Whether Elkhorn’s sexual education program is truly comprehensive or not, Catania said she feels that despite its limitations, the curriculum adequately prepares students for real life.  

         “I think it gives them a decent foundation,” she said, “Students need a more comprehensive class on sex education because they’re going to have these experiences in their life, and I want them to be prepared to make the healthiest option for themselves because they are going to interact with people who are different than they are. By taking a comprehensive approach, we can better prepare students for that.”


 – Truly Comprehensive –


        Technically speaking, Omaha Public Schools (OPS), is the only district in the state of Nebraska considered to have comprehensive sex education.  In that district’s curriculum, students are taught that discovering one’s gender identity and sexual orientation is a normal process, and an emphasis is placed an on teachers using gender-neutral terms such as “partner” rather than “boyfriend” or “girlfriend.”  

        Dr. Gray said Elkhorn’s policy on the inclusion of information about sexual orientation was evolving. 

        “We have struggled to find materials that stay pretty factual on that topic, but in the last round we certainly added some new informational pieces,”   Gray said.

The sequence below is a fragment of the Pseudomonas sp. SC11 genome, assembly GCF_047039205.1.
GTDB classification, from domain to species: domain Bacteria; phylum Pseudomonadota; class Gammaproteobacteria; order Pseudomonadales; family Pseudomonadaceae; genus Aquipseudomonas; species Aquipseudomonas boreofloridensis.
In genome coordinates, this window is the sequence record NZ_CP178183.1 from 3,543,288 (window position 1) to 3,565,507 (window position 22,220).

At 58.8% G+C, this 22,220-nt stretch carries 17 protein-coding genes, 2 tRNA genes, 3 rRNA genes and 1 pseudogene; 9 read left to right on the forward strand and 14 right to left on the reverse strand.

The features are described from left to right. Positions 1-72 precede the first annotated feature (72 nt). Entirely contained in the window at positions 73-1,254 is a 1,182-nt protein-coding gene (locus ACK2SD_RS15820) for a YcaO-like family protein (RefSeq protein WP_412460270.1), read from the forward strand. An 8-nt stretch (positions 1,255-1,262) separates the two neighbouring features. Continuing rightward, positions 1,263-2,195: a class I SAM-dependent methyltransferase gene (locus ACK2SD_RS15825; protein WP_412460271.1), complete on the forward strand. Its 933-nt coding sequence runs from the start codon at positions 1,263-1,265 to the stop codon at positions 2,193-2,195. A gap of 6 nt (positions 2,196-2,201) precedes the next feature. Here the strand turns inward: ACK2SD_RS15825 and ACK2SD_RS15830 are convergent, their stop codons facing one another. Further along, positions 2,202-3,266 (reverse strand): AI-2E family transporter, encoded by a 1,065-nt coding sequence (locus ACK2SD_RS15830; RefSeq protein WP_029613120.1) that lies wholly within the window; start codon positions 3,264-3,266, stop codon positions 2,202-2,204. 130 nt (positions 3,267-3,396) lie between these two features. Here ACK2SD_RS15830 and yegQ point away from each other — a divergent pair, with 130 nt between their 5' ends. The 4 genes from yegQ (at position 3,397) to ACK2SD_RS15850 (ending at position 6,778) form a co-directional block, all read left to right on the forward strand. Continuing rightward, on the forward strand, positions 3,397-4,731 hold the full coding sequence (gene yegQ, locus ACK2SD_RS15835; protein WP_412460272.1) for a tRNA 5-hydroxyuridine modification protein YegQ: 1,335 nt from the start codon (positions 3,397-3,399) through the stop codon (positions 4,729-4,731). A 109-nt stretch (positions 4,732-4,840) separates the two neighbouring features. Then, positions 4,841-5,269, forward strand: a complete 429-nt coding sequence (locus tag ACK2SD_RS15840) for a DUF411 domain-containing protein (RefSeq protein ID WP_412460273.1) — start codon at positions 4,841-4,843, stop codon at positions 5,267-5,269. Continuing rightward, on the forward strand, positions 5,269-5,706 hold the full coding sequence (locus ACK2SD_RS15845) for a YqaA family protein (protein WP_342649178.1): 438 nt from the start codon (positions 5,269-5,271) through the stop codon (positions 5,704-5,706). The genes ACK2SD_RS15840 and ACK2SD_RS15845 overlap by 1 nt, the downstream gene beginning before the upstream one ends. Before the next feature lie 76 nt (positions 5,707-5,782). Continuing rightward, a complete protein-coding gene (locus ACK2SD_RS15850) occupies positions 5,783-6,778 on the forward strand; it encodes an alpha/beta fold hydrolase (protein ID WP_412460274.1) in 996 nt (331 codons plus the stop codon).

Elkhorn is considered to be an affluent school district, but still has student families from all income levels, and sexual orientations.   

        Schulze said demographics and socio-economic status shouldn’t play any role in sex education curriculum. 

        “Students of all identities, including those with many resources and those who are struggling, are all sexual beings and have fundamental rights to sex education,” Schultze said. “I think the culture of silence and culture of shame can perpetuate itself in multiple communities, but sometimes there is a sense of ‘that doesn’t happen here’ and so people deal with it quietly.  What happens a lot is people suffer in silence especially if their existence isn’t reflected in the curriculum, so we know across all identities and all socioeconomic statuses that people are sexually active and that we need to require LGBTQ inclusive sex education, and that leads to positive health outcomes.”

        Schulze said it is important that districts are proactively providing comprehensive sex education. 

     “There are many folks that are worried like ‘Oh its controversial to be providing complete honest medically accurate information’ – but I think we need to flip the narrative so it’s controversial to not provide that.”

        The statistics seem to agree, showing that districts are not doing enough for students.  Of those in high school who are sexually active, 43% did not use a condom during their last sexual intercourse encounter.  Further, 18% did not use any form of contraception.